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16 June 2019


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Marape's whole statement is problematic, Daniel. I can sympathise with your objection regarding the word 'black'.

"The richest black Christian nation on planet earth" has other problems too.

Why does it have to be rich, for instance? We all know the old adage that money doesn't bring happiness.

And why Christian? Surely a nation's beliefs shouldn't be a determinate of its health?

Maybe Marape should adjust his aspirations.

Perhaps the happiest and most equitable nation embracing all colours and beliefs might be a better goal.

Hi Daniel - You're right about deep seated tribal affiliations. It can be a human strength or a weakness depending on how it is played up to.

We are all human and have the same basic DNA. As Abraham Lincoln said in his Gettysburg address, "we are all created equal". Unfortunately, after we are born, we then start trying to prove otherwise.

I resent being called black, black simply means not white. We have deep rooted tribal identity forged over 10,000 years that far exceeds this vague generalisation that only came about after we were exposed to Europeans.

PNG can become the richest black nation not by supporting transnational companies but by supporting the informal economy at the grassroots level.

Creating cash flow in the informal sector supports the poor people to eradicate poverty and improve living standards. When people are happy, the nation develops.

Wonderful analysis and insightful comments. A 10 year target should be realistic, and being #1 is not in the cards.

Elsewhere, I showed that the long term vision of PNG graduating to an upper middle income country (vision 2050), and no longer being a developing country is entirely possible if an average economic growth of 5% of GDP per year is sustained.

Regrettably, in PNG required framework conditions are not present nor is there a credible and effective process in place to create them (law and order, sustainable tax system, property rights, health, education etc.), while economic policies have usually been misguided and disastrous. Consequently we have seen mostly boom-bust cycles and lack of capability to manage the economic cycle.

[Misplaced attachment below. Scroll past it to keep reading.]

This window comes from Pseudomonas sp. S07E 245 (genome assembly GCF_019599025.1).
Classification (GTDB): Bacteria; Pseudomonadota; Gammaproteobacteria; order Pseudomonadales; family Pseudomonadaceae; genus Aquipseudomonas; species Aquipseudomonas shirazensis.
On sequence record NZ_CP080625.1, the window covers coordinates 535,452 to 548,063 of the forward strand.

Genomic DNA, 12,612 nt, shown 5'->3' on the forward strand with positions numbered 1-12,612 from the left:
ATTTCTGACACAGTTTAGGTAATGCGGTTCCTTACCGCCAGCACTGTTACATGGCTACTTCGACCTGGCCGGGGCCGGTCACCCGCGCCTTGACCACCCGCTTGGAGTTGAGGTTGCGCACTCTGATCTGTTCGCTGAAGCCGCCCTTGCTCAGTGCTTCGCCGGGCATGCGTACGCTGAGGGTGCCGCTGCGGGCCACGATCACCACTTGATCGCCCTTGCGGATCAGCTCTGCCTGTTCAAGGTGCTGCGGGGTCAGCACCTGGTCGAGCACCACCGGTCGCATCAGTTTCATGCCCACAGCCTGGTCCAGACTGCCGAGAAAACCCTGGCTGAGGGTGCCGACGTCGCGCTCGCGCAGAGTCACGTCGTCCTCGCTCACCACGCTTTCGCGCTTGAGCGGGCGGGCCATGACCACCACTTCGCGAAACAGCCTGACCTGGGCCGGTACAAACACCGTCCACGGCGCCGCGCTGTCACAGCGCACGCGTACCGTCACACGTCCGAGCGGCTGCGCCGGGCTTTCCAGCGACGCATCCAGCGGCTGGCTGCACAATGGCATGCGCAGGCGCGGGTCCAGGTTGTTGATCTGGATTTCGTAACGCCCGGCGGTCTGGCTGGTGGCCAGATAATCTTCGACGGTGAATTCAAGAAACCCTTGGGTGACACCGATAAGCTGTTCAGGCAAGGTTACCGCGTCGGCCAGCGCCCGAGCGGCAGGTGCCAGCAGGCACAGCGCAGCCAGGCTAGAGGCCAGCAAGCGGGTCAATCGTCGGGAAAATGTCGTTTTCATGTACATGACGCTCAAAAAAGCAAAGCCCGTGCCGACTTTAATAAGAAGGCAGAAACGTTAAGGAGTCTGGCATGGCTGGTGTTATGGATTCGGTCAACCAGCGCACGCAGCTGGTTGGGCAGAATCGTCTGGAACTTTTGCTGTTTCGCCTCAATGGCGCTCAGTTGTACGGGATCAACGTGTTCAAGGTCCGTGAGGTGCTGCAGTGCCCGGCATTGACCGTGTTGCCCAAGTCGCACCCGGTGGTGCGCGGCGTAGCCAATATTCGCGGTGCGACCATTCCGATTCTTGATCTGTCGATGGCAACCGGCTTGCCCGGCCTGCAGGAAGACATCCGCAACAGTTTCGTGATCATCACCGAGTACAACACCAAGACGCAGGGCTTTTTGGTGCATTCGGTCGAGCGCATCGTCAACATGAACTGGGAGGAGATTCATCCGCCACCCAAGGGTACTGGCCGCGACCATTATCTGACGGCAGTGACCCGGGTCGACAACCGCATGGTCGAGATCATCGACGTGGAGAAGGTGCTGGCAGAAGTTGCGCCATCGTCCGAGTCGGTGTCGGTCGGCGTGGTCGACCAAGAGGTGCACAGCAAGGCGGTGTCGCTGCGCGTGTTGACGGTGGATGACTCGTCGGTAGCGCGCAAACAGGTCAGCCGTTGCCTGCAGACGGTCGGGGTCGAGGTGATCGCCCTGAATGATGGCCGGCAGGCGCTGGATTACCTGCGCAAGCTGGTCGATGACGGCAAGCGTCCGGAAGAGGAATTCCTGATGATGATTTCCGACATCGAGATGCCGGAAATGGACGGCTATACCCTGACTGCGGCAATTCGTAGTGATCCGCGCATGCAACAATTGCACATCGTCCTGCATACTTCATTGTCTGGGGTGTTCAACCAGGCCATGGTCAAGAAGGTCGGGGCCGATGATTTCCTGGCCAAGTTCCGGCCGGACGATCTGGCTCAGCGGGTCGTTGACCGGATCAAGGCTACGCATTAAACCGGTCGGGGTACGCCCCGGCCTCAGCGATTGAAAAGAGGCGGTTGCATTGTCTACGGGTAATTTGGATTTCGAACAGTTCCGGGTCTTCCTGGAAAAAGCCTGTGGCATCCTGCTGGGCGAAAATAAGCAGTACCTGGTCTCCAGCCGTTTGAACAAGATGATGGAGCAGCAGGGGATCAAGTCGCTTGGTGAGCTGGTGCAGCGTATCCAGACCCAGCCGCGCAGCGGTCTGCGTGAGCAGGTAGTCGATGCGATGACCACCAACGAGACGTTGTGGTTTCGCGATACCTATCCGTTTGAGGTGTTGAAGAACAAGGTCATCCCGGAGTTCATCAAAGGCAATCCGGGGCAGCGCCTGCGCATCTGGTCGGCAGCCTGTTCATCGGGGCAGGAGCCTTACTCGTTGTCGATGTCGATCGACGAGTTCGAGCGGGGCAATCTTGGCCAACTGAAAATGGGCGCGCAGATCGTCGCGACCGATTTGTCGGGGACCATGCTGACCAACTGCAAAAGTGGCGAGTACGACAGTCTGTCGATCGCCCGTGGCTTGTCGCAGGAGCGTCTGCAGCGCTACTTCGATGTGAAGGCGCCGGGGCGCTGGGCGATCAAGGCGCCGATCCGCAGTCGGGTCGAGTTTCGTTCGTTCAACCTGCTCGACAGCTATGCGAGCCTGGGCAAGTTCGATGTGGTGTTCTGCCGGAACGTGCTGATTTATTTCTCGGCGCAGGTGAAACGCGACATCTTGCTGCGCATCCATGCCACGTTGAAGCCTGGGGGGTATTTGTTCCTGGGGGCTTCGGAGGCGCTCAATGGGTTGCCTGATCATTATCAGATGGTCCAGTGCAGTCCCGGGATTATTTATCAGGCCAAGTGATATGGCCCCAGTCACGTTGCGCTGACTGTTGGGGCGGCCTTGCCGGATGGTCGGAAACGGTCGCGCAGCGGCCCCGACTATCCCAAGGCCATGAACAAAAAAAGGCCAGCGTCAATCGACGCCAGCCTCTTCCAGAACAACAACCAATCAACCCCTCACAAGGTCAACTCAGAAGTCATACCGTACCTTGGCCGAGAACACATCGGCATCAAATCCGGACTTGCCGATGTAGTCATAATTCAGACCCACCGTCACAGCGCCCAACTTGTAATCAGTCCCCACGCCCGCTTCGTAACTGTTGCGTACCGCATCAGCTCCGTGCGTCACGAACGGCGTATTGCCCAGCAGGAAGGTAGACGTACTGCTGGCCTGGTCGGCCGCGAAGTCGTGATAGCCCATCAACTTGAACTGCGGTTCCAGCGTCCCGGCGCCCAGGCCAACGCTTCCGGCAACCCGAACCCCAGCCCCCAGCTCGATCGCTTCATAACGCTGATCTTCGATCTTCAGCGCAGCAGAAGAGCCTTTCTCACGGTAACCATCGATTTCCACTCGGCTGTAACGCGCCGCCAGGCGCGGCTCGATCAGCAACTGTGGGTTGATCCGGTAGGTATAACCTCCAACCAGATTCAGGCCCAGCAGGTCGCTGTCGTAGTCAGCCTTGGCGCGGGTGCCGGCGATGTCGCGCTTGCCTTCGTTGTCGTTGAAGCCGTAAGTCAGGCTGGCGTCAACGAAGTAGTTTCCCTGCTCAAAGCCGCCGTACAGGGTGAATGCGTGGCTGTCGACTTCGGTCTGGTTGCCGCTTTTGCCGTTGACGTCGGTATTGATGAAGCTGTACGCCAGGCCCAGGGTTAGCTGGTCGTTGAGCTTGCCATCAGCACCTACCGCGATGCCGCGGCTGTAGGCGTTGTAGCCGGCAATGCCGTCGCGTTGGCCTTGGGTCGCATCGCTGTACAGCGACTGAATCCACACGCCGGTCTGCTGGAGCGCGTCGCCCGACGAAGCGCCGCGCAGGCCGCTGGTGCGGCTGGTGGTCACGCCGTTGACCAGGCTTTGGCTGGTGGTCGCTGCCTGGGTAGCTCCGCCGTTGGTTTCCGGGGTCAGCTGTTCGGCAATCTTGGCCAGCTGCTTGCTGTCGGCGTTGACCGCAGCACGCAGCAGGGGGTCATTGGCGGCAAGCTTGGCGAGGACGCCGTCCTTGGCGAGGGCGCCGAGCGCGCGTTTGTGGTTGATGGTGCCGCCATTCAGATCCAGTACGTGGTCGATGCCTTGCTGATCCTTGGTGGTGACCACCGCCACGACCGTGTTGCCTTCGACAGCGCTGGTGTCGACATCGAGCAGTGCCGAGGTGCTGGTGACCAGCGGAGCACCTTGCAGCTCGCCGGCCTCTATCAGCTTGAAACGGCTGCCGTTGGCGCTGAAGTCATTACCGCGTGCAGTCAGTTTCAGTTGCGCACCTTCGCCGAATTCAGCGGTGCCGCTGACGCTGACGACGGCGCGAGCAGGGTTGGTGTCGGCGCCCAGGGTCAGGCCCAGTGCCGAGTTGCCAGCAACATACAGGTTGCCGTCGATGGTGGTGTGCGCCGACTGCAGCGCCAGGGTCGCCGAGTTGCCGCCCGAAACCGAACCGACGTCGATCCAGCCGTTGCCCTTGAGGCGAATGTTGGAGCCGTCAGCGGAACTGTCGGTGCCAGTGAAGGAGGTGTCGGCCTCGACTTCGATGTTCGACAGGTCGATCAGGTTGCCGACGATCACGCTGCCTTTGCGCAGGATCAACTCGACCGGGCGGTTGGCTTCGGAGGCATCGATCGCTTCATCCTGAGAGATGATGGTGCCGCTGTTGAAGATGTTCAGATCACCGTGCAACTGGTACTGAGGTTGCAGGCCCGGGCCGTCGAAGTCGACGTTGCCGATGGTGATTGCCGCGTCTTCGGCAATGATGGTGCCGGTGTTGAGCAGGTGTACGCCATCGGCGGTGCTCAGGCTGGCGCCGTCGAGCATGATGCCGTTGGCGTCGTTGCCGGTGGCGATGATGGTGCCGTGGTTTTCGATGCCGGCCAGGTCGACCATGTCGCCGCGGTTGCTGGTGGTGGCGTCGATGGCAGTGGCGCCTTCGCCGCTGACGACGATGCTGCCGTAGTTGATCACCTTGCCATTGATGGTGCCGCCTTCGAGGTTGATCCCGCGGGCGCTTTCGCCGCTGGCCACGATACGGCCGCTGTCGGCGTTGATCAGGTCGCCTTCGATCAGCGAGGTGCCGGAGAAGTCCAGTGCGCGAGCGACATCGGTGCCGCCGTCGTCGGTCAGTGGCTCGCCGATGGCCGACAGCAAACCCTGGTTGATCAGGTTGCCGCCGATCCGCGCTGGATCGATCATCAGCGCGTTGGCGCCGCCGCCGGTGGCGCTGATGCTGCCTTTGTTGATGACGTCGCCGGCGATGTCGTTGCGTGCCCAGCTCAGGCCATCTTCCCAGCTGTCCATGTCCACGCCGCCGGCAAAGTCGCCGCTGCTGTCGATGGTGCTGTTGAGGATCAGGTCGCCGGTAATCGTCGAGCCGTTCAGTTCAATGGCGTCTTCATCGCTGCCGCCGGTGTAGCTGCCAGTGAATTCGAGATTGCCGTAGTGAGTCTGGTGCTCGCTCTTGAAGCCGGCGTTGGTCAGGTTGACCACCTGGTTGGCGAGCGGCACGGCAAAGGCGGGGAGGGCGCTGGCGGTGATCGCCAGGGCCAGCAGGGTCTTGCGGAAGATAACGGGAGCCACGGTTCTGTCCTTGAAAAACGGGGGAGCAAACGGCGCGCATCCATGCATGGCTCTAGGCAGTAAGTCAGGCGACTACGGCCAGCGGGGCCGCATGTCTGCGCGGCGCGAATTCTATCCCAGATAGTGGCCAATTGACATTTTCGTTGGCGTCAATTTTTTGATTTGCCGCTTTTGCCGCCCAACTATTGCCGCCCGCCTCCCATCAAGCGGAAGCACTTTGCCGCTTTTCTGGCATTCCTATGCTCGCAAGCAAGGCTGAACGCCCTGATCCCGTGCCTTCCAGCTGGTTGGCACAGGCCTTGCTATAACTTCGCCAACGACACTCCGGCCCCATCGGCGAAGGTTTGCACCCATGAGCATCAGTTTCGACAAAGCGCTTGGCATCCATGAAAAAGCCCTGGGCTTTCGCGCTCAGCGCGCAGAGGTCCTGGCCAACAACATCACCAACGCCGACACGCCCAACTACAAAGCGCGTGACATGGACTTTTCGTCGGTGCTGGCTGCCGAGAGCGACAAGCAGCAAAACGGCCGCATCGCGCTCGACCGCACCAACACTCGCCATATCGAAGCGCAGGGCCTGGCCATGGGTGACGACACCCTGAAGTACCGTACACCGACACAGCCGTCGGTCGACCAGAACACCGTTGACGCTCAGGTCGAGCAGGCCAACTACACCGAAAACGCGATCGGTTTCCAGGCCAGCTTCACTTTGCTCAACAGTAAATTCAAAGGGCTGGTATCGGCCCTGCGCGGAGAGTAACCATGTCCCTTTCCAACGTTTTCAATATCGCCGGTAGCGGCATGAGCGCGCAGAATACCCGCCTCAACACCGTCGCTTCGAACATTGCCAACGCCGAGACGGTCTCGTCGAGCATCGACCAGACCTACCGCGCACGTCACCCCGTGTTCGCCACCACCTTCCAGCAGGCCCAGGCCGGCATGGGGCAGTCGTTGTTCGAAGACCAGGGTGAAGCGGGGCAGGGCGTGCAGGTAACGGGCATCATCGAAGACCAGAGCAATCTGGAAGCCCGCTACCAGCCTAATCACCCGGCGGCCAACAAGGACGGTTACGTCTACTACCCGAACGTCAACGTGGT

There is capital flight not because of decreasing public confidence but purely due to extraction merchants stashing their earnings offshore with complicated business registration and ownership arrangements.

Using the huge political capital that the new prime minister has, simple amendments to resource laws can reverse that trend.

That's a very good point about tourism and the comparison between PNG and Fiji.

Developing tourism in PNG requires two important precursors, fixing the law and order problem and providing suitable infrastructure such as good roads and better airports.

Tourism, law and order and infrastructure would all feed into each other. Youths who create many of the law and order problems could be employed in tourism and infrastructure projects for instance.

Marape's aspiration doesn't have to succeed to be successful. It simply needs to exist as a target. I'm sure he doesn't believe he can achieve such an aspiration, even in the long term.

Tourism is the sleeping giant in PNG for creating the most jobs and economic growth. Compare tourism in Fiji and PNG and examine the PNG tourism potential.

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